A ministerial international conference on nuclear safety kicked off on Saturday in Japan's Fukushima Prefecture, aiming at strengthening nuclear safety worldwide after a catastrophic nuclear disaster caused by tsunami in Fukushima.
The three-day meeting, which was co-chaired by the Japanese government and the International Atomic Energy Agency (IAEA), is also meant to share with the international community, at the ministerial and expert levels, further knowledge and lessons learned from the Fukushima Daiichi accident.
After the Fukushima nuclear accident, nuclear phase-out became a major issue in Japan as many political parties running for the upcoming general election called for eliminating nuclear energy. However, nuclear power remains a key source of energy for many countries.
Therefore, the conference also emphasized the importance of assisting IAEA member countries to take safety assessments of their nuclear plants and enhance the effectiveness of their regulatory bodies.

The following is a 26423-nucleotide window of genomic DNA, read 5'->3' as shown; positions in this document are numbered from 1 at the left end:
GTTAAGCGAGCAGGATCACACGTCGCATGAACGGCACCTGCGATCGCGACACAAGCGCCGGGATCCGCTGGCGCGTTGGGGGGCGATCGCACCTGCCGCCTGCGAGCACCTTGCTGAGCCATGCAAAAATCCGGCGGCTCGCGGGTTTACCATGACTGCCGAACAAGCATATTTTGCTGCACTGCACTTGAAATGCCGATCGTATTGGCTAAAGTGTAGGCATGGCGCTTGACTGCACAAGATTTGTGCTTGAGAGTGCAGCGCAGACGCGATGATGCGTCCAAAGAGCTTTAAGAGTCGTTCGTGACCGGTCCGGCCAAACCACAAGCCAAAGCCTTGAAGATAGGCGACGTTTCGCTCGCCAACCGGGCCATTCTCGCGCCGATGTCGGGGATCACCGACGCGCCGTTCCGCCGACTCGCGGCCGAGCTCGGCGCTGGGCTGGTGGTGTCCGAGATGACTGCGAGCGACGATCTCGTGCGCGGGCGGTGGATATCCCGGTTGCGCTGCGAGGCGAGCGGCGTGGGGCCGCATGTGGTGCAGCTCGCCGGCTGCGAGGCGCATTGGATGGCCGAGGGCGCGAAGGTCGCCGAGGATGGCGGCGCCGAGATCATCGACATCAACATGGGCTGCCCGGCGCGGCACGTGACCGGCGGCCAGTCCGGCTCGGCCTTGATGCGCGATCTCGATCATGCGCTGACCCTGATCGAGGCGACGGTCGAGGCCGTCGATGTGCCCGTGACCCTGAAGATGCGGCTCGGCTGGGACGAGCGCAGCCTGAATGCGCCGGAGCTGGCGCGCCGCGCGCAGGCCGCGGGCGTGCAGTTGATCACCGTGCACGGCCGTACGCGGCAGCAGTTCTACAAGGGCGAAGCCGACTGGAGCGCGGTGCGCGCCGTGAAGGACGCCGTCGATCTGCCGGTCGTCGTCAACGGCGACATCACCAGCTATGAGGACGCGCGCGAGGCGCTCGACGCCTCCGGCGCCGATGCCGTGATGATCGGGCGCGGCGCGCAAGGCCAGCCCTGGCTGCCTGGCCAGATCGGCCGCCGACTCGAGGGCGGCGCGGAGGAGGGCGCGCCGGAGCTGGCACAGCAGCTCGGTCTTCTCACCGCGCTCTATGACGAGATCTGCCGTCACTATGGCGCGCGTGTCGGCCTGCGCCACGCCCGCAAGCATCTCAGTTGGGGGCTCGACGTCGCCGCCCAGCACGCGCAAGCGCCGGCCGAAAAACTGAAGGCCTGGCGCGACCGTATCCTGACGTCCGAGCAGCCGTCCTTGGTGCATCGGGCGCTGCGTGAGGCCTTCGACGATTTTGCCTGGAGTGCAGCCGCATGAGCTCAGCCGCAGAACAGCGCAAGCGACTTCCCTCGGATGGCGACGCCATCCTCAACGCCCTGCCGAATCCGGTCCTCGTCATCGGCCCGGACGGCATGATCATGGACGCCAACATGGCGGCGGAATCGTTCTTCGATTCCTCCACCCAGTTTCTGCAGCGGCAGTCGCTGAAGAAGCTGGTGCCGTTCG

The meeting is also to call for helping countries develop their infrastructure and human resources related to their nuclear power programs.
On March 11 last year, a devastating tsunami hit the Fukushima Daiichi and destroyed three reactors at the plant, leading nuclear materials leaked from the plant and making Japan a country that suffered from the world's worst nuclear disaster since 1986 Chernobyl crisis.
Around 160,000 people, who once lived in Fukushima, still evacuated from their homes due to the nuclear accident.